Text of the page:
Hinduism in a nutshell ( The concept of One God )
To: firstname.lastname@example.org (digest editor)
Subject: Hinduism in a nutshell ( The concept of One God )
From: email@example.com (Bhaskar Iyer)
Date: Fri, 29 Apr 1994 11:37:29 +1000 (EST)
In-Reply-To: <9404282026.AA24836@rbhatnagar.ececs.uc.edu> from "digest editor" at Apr 28, 94 04:26:45 pm
Thanks for your prompt reply. The first article explains the basic
tenets of Hinduism. A lot of people (in West particularly) , still think that
Hinduism is a form of cow worship. This article will explain some of the
contemporary issues like idol worship, caste system etc.
The article is a bit lengthy, you can convert it into multiples posts, if
You like. I read the newsgroup with great interest. you guys are doing
a fantastic job. keep it up. Also I would like to suggest that if you
can form a sort of FAQ explaing the basic principles of Hinduism, a lot
of people who are not aware about the religion, may be interested.
PS : let me know if I can be of any further help
a) The Religion :=
Sanatana Dharma, "The Law Eternal", is the more appropriate or rather the
accurate name for the religion which is now known as "Hinduism". The word
Hinduism is not the original name for the religion. It is a name aquired
in later historic times, while the religion has been in existence since
timeless beginning. This religion has its roots in the Vedas which are
scriptures of the highest wisdom and which originated with creation
itself. It was not a founded religion, it was based on revelations directly
from God himself to the seers during their transcendental and intuitive
communion with the Divine. It was the Dharma and code of life for men of
Bharat or Aryavarta from times immemorial, i.e., from even the pre-
historic and most antique ages.
The religion was used to be known as Vaidika Dharma or Vedanta, as it has
the Vedas for its authority and source (Vedokhilo Dharma Mulam); it is
also called Sanatana Dharma as it delineates and embodies values and
doctrines which are of eternal validity. Sanatana Dharma stands for 'Rita'
- the majesty of moral and spirtual law. It looks upon the whole universe
as being under the purview of a moral law and subserving to the supremacy
of God, its creator. Times may change, ages may roll by, continents may
rise and disappear, but values of life like truth, love, compassion, one's
duty to mother, father, preceptor and to fellow beings, and the eternal
reality of the spirit and unity of all life, are truths and values that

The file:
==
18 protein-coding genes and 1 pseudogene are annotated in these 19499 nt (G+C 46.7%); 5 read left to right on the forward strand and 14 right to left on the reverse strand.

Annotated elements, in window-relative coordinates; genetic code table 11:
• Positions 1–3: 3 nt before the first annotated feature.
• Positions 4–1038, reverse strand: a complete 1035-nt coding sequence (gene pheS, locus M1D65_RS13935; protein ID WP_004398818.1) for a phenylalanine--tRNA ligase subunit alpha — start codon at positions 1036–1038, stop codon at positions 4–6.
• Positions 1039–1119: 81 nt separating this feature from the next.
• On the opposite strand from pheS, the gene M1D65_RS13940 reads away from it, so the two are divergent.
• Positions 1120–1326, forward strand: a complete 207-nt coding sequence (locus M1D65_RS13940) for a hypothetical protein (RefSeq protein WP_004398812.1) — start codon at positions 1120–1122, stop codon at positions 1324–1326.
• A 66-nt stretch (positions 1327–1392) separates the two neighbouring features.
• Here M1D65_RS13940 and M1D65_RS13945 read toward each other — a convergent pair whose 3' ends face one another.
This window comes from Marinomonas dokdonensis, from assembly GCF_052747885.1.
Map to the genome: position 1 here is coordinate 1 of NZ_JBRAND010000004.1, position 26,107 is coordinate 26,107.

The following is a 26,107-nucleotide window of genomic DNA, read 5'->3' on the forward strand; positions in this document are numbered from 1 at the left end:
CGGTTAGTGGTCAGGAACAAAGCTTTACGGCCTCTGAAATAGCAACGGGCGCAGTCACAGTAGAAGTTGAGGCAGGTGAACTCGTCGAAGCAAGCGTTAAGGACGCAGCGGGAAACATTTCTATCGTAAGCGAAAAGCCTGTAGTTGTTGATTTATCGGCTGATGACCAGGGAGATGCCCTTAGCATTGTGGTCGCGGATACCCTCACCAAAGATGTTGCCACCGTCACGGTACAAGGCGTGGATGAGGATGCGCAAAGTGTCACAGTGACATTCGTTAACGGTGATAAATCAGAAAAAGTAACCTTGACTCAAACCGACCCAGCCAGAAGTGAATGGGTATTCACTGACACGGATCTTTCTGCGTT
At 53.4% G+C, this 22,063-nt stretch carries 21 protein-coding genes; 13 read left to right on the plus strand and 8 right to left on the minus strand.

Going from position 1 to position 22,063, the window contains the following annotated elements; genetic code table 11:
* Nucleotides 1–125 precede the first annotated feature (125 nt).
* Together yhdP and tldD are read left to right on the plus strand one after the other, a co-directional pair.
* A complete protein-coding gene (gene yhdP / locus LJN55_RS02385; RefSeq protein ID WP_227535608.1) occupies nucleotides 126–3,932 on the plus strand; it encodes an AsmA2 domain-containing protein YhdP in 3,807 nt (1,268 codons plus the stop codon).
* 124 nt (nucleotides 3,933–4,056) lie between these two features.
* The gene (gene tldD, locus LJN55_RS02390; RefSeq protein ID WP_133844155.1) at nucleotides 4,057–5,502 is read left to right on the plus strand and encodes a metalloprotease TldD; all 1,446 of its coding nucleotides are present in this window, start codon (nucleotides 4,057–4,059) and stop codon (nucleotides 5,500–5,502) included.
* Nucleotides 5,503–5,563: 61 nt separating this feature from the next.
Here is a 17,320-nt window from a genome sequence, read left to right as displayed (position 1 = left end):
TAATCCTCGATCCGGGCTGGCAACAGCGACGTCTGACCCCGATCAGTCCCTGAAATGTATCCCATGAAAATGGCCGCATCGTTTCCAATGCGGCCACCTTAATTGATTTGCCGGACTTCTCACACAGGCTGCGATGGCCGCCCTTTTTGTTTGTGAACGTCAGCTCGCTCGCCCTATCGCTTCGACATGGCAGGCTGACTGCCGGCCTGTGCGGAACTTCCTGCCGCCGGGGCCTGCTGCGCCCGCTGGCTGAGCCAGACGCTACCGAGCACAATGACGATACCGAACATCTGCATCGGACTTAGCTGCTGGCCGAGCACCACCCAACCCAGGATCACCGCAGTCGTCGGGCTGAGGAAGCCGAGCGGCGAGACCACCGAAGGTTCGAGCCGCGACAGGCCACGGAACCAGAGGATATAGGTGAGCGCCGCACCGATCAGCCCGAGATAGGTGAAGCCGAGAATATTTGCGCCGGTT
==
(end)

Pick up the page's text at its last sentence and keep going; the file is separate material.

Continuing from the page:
subsist and will subsist for ever. These are the eternal values and truths
which are embedded in the Vedas and are embodied in the religion that had
evolved out of Vedas. These values being of eternal validity and
universality, are the justification for the religion that embody them, for
being called as Sanatana Dharma, the eternal Dharma, law/religion.
The word 'Hindu' was of a far, far later origin; during the Greek period
of history, Greeks and West Asians used the term Indu/Hindu with reference
to the people living beyond the banks of the River Indus, and later the name
began to be ascribed to the religion of the land also. 'Hindu' thus has
only a geographical connotation and derivation; but, nevertheless, it has
come to stay.
Hinduism exhorts people to abstain from all violence by thought, word and
deed to any being or creature. Ahimsa Paramo Dharmaha- "Veneration of all
life (because everything is enveloped by God); Isavasyamidam Sarvam- "God
inheres in all beings"; these are the basic, primary and fundamental
tenets of Hinduism.
To sum up the whole essence of the Hindu religion and philosophy: "Love
for all beings and love for God"- this is the essence of Hinduism, and as
a matter of fact, it is the essence of all religions too. Anyway Hinduism
can be said to be the most primeval and, so to say, as the mother of all
Dharma sustains the harmony in the cosmos
Dharma means that which links man with God. The Indian name for religion
is Dharma. Dharma is described as:
Dharanat Dharma ityahuhu, or Dharayati sa Dharmah.
Dharma is that which upholds the creation together, which sustains all
the creation-that means which helps to keep up the harmony in creation.
That is the Vedic 'Rita'. It lays the codes of discipline, temporal as
well as spiritual for man to conduct himself during his life's journey
so as to live in tune with and blend himself into the divine harmony
of the Cosmos. Without religion, Cosmos will turn into chaos. Religion
implies realisation of the Reality, i.e., realisation of God who
pervades the entire creation, who inheres in all the beings and who holds
all the creations together; it also charts out the pathway towards this
Prastanatraya-- The triple texts: the source scriptures for the religious
philosophy ( Vedanta ) of the Hindus :-
(i) Upanishads ( the end portion of Vedas- the essence of Vedas): Vedas
are, of course, the basic source of Indian religious philosophy. But they
are said to be originally countless- Anantavaivedah, though they have been
later collated by sage Vyasa into four principal texts, namely, Rigveda,
Samveda, Yajurveda and Adharvaveda.
The Upanishads, i.e, the culminating portions of these Vedas (Srutis-
divine revelations or revealed scriptures) form the primary scriptural
authority for the Indian religious philosophy)
(ii) Brahma Sutra ( the Vedantic aphorisms, as given out by sage Vyasa):
these are a systematic grouping together and enunciation of the essential
doctrines of the Upanishads.
(iii) Bhagavad Gita ( the song celestial): the gospel given by Lord